In June, the California legislature finalized a plan that will encourage community colleges to confer degrees to students and allow them to transfer to four-year colleges by withholding funding from low-performing community colleges.
This is a flawed plan for three major reasons. First, encouraging community colleges to graduate students who are not ready for four year colleges is not feasible. Second, if a community college really is unable to move its students through the transfer process successfully, it does not make sense for the government to take away resources from that school rather than try to help it. Third, the plan fails to understand that not all community college students have the goal of transferring to a four-year institution.
Prior to this plan, community colleges would receive state funding based on the number of students they enrolled. This is a logical approach: Provide community colleges resources based on the number of students in their system because all students deserve access to the same resources from the state. From the state’s perspective, everyone is provided with an equal opportunity.
Supporters of the plan, which was spearheaded by former Los Angeles community college trustee and Gov. Jerry Brown, say that it will promote competition among community colleges, ensuring that only the best will be funded by the government. But this only encourages community colleges to lower their academic standards to graduate more students.
If Brown is so set on putting this plan into action he must have schools track the potential grade inflation this new policy will surely cause. The California Legislative Analyst’s Office proposed this back in February, when Brown’s plan had just been released.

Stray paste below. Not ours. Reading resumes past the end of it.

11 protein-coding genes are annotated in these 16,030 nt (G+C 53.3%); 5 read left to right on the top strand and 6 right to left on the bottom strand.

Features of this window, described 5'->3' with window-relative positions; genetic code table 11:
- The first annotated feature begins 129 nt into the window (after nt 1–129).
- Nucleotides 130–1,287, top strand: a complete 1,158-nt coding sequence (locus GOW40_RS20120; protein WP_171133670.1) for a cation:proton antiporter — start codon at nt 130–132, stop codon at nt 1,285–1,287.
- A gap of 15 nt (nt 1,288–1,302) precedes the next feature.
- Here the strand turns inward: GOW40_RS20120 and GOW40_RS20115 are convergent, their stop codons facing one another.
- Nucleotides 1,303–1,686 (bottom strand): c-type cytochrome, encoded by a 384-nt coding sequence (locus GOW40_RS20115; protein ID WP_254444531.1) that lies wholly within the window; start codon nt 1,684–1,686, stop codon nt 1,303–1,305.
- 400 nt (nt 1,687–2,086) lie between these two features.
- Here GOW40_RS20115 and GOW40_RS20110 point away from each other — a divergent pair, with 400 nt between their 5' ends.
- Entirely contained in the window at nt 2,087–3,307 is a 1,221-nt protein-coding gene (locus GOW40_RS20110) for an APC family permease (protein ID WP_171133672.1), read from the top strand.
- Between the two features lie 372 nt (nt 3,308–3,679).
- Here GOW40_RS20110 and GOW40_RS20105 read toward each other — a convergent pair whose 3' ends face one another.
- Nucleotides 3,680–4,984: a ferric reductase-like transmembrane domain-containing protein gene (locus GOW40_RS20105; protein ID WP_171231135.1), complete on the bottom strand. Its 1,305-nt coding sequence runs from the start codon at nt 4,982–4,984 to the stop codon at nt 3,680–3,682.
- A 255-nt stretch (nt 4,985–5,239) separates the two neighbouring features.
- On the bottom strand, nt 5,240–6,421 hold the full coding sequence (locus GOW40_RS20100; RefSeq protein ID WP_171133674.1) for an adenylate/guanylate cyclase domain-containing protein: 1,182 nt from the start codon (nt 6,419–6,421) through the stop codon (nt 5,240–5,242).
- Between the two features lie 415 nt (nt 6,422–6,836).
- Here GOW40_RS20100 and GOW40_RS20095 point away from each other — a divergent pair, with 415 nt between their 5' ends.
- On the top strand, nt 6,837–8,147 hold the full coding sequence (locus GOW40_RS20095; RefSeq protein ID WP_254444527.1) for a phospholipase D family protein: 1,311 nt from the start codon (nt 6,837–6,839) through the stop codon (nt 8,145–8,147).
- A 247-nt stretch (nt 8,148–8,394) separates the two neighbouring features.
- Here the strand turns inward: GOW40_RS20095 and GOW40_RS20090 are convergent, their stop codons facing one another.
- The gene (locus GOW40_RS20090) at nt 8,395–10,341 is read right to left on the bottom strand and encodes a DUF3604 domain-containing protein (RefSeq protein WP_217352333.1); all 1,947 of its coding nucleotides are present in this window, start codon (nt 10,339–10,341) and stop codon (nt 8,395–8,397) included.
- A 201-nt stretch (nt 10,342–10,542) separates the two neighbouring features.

Based on data tracking grade inflation country-wide, community colleges are the only group of schools that have not been more lenient in awarding grades. At four-year colleges, GPAs are rising at the rate of 0.1 points per decade, as they have been for the past 30 years. The most common grade awarded by four-year and two-year college campuses is an A, with 42 percent of all students supposedly earning that grade.
At four-year schools, the rate at which top grades are being awarded has been going up roughly five to six percentage points each decade and are three times more common than they were in 1960. While the percentage of D and F grades at four-year colleges has been stable in recent years, the increase in the percentage of A grades is associated with fewer B and C grades, an Inside Higher Ed survey reveals.
In recent years, the distribution of the A grade has gone down in recent years.But with California’s plan, that could change. As Jim Mahler, president of California’s Community College Council said, these two-year colleges will become mere “diploma mills” if given financial incentive to graduate more students.
This could result in the admission and enrollment of students who are not qualified for four-year institutions. The last thing California needs is to send unqualified students to college and force mountains of debt on them only to see them struggle and find themselves unemployed with no way to pay it back.
The plan also makes little sense. As it reads, if a college does a poor job graduating students and preparing them for four-year college, the state will withhold resources. It would make far more sense to help that school improve by granting it more resources instead.
Finally, the plan overlooks the students who enter college with no degree objective. A number of high school students take community college classes to fulfill their course requirements, in addition to students who take courses for an associate’s degree or for no degree at all. These students still deserve to reap the benefits of their local community college.
While the new funding plan is expected to pass in California’s new budget, one can hope that lawmakers will realize the fallacies in their premises and the flaws in their projected goals. Nobody knows how long the plan will remain in action, but one thing is expected: There will be many more transfer students with perfect GPAs in California schools in the next few years.
Shauli Bar-On is a sophomore majoring in political science. His column, “The Bar-On Brief,” runs every other Tuesday.